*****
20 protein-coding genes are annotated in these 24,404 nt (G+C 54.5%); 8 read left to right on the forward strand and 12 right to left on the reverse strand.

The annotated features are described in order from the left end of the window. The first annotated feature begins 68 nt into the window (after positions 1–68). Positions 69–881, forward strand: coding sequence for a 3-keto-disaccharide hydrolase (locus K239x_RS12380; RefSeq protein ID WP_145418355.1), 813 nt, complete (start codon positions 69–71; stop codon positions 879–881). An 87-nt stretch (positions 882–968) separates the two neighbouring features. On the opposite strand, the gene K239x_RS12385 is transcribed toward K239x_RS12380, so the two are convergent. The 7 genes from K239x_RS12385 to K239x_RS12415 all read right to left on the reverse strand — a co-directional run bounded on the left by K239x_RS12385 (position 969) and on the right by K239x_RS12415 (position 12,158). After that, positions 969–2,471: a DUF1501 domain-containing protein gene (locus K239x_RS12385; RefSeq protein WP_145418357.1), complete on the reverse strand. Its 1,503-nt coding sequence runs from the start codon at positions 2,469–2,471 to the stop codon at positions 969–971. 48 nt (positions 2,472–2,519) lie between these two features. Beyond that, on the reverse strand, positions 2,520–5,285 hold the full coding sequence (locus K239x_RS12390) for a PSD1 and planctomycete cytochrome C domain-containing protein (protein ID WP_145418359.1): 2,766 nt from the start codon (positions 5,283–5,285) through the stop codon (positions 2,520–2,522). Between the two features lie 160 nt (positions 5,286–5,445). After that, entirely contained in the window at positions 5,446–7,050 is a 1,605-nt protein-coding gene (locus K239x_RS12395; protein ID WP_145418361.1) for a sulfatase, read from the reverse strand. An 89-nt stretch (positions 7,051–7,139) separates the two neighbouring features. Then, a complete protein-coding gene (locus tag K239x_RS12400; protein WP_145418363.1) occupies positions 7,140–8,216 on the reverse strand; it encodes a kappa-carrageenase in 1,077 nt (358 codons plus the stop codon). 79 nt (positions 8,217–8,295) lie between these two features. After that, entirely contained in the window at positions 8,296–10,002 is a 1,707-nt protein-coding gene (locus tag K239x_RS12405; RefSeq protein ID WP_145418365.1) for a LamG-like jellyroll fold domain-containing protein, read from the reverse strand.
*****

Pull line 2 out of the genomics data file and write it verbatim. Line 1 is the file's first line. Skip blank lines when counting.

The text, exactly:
The annotated features are described in order from the left end of the window. The first annotated feature begins 68 nt into the window (after positions 1–68). Positions 69–881, forward strand: coding sequence for a 3-keto-disaccharide hydrolase (locus K239x_RS12380; RefSeq protein ID WP_145418355.1), 813 nt, complete (start codon positions 69–71; stop codon positions 879–881). An 87-nt stretch (positions 882–968) separates the two neighbouring features. On the opposite strand, the gene K239x_RS12385 is transcribed toward K239x_RS12380, so the two are convergent. The 7 genes from K239x_RS12385 to K239x_RS12415 all read right to left on the reverse strand — a co-directional run bounded on the left by K239x_RS12385 (position 969) and on the right by K239x_RS12415 (position 12,158). After that, positions 969–2,471: a DUF1501 domain-containing protein gene (locus K239x_RS12385; RefSeq protein WP_145418357.1), complete on the reverse strand. Its 1,503-nt coding sequence runs from the start codon at positions 2,469–2,471 to the stop codon at positions 969–971. 48 nt (positions 2,472–2,519) lie between these two features. Beyond that, on the reverse strand, positions 2,520–5,285 hold the full coding sequence (locus K239x_RS12390) for a PSD1 and planctomycete cytochrome C domain-containing protein (protein ID WP_145418359.1): 2,766 nt from the start codon (positions 5,283–5,285) through the stop codon (positions 2,520–2,522). Between the two features lie 160 nt (positions 5,286–5,445). After that, entirely contained in the window at positions 5,446–7,050 is a 1,605-nt protein-coding gene (locus K239x_RS12395; protein ID WP_145418361.1) for a sulfatase, read from the reverse strand. An 89-nt stretch (positions 7,051–7,139) separates the two neighbouring features. Then, a complete protein-coding gene (locus tag K239x_RS12400; protein WP_145418363.1) occupies positions 7,140–8,216 on the reverse strand; it encodes a kappa-carrageenase in 1,077 nt (358 codons plus the stop codon). 79 nt (positions 8,217–8,295) lie between these two features. After that, entirely contained in the window at positions 8,296–10,002 is a 1,707-nt protein-coding gene (locus tag K239x_RS12405; RefSeq protein ID WP_145418365.1) for a LamG-like jellyroll fold domain-containing protein, read from the reverse strand.